In 2022, when I stepped into my role as interim vice provost for academic affairs at California State University, San Bernardino (CSUSB), one of my major tasks was to reduce failure rates in key gateway courses, which, if not passed, limit students’ progression to other courses. This was going to be challenging; the institution has seen drastic differences in outcomes for students with diverse life circumstances and who often struggle to balance the demands of college with their family and work lives.
Prior to assuming my administrative role, I had been a professor at the university for nearly fifteen years. I’ll never forget my first year of teaching. Like most of our students, I was the first in my family to graduate from college. I couldn’t wait to expose our students to the world of higher education. I was going to change their lives! I learned quickly, though, that my students were facing challenges I could never have imagined when I was in college.
To better support my students, several weeks into my initial term, I announced that if anyone was struggling to afford the course textbook, they could come to my office and borrow one of my extra copies. That evening, the line went down the hall and around the corner. One student shared that she grew up in foster care and studied at a twenty-four-hour IHOP because she had no place to stay. Another described how his father had recently been incarcerated for murdering the student’s mother. The student was living in an unstable situation at his aunt’s apartment. Yet another was supporting her family, which included her two parents and three siblings; they had been evicted and were living in their car. I left my office deeply affected by the formidable stressors with which our students were coping.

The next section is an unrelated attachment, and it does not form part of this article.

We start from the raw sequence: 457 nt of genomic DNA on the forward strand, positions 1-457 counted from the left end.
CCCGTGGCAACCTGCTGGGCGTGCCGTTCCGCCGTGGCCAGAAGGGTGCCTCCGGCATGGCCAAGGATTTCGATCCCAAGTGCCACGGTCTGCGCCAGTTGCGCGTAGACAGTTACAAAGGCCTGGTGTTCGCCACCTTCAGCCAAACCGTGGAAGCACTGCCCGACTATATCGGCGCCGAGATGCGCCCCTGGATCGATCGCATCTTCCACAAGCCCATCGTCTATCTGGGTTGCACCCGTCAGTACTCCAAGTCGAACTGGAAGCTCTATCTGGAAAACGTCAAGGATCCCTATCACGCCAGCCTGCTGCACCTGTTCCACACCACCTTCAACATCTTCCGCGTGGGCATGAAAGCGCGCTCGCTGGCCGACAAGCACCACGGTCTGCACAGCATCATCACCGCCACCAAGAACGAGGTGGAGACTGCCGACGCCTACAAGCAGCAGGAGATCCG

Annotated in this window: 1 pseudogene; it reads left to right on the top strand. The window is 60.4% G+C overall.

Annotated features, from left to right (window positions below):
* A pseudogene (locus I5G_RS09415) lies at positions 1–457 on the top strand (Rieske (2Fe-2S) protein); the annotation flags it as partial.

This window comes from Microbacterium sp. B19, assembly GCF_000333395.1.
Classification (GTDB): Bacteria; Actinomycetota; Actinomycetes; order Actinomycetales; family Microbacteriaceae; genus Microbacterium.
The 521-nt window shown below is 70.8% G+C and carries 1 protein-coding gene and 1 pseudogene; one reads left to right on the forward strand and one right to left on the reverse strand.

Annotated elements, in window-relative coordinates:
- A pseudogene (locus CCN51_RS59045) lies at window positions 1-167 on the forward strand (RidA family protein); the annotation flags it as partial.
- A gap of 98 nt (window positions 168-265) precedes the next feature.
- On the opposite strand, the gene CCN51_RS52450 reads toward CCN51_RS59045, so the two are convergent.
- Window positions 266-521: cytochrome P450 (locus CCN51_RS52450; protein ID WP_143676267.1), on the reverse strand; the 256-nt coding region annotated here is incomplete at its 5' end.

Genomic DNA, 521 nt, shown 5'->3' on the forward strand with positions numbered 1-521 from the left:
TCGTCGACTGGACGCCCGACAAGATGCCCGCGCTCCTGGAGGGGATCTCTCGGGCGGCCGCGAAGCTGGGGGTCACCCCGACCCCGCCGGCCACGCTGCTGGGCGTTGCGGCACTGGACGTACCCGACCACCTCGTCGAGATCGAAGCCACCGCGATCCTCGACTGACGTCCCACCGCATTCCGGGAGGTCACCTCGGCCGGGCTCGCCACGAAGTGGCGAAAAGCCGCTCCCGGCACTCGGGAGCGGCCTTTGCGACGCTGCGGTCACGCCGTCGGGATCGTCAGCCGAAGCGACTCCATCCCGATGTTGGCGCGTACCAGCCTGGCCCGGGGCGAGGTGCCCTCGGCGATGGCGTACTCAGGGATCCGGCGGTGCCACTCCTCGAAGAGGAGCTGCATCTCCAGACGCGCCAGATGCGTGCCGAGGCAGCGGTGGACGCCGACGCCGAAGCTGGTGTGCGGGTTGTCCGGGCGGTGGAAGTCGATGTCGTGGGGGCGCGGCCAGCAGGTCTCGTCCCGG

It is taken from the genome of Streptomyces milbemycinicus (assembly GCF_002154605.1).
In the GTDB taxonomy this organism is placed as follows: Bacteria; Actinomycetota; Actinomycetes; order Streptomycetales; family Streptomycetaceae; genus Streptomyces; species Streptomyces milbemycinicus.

Some of these stressors should have been evident to me. The city of San Bernardino has a poverty rate of around 20 percent and a high school dropout rate of 29 percent. Yet, despite these realities, CSUSB has been ranked by U.S. News & World Report among the top universities in the West and was fourth in the nation for increasing students’ social mobility. These standings are, in part, thanks to the California State University system’s learning equity goals. As the nation’s largest and most diverse four-year public university system, the campuses have been charged with five priorities: (1) re-engaging and re-enrolling underserved students; (2) financially supporting students to enroll in summer/intersession courses; (3) ensuring equitable access to graduation course planning maps; (4) eliminating administrative barriers to graduation; and (5) promoting equitable learning practices for courses with persistently high failure rates.
Institutions must meet these goals without compromising academic rigor. For CSUSB, one of twenty-three campuses in the CSU system, this means paying attention to academic support services. CSUSB is a Hispanic-Serving Institution, and 80 percent of its students are first-generation college students. More than 70 percent are from groups historically excluded from higher education, and more than 80 percent rely on financial aid. Students from these groups often enter college after having faced numerous obstacles, making it essential that they receive appropriate academic supports.
I learned quickly, though, that my students were facing challenges I could never have imagined when I was in college.